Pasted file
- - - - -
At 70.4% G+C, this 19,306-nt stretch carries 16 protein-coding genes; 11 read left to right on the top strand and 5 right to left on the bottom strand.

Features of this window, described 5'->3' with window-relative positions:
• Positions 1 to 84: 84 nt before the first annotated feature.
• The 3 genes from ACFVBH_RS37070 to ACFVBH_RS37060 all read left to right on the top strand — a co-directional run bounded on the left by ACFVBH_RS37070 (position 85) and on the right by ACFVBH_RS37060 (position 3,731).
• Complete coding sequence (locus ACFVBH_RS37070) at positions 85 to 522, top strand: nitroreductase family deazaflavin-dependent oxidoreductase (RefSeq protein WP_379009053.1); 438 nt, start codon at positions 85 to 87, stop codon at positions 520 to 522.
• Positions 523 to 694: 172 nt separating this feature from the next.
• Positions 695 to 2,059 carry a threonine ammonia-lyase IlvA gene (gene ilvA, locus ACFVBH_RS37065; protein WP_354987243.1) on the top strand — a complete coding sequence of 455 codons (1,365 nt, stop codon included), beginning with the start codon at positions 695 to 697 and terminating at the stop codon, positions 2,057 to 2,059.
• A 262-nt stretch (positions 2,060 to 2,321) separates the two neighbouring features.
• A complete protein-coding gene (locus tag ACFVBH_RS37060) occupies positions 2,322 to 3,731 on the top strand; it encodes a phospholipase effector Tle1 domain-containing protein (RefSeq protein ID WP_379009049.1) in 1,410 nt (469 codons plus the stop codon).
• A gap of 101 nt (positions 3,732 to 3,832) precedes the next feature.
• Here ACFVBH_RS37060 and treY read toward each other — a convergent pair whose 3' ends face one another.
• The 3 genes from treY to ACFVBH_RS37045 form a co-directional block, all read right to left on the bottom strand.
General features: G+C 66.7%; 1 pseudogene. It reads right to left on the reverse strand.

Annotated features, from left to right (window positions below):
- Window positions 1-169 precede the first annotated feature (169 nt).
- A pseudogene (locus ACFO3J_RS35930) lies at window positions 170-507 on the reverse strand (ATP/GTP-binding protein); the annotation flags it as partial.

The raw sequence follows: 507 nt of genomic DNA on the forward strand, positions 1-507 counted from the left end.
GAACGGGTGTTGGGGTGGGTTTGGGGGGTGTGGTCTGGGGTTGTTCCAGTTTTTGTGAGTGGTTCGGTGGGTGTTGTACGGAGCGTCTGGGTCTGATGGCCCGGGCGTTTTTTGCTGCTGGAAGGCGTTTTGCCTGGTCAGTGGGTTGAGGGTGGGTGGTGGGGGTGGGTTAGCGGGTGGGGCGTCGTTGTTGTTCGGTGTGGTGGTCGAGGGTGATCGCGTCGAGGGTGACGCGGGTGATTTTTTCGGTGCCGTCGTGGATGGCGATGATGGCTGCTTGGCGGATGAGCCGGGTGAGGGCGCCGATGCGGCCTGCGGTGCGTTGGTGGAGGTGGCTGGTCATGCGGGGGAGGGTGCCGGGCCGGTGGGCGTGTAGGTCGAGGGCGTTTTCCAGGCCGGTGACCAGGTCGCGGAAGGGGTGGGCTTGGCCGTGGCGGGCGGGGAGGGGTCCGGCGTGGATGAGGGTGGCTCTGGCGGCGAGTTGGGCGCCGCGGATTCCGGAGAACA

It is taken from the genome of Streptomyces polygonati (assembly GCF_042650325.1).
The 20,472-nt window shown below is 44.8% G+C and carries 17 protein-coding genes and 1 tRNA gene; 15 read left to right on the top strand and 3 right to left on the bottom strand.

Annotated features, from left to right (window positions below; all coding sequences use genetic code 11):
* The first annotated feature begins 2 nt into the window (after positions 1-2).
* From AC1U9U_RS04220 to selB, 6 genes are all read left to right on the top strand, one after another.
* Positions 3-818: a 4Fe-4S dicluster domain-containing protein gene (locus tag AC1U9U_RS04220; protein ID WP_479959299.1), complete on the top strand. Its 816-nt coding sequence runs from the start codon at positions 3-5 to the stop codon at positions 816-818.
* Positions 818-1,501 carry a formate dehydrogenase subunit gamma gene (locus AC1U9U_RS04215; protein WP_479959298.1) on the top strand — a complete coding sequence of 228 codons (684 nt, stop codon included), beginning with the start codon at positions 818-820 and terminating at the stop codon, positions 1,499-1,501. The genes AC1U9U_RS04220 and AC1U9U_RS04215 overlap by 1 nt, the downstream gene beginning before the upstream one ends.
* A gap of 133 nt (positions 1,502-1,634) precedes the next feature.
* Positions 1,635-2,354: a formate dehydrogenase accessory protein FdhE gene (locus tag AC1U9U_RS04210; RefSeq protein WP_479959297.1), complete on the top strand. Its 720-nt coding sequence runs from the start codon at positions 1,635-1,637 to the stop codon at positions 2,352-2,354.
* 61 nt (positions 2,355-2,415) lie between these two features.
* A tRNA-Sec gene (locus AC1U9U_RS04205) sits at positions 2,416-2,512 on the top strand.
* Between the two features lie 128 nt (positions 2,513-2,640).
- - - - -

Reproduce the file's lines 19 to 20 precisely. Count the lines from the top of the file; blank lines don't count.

It is taken from the genome of Streptomyces polygonati (assembly GCF_042650325.1).
The 20,472-nt window shown below is 44.8% G+C and carries 17 protein-coding genes and 1 tRNA gene; 15 read left to right on the top strand and 3 right to left on the bottom strand.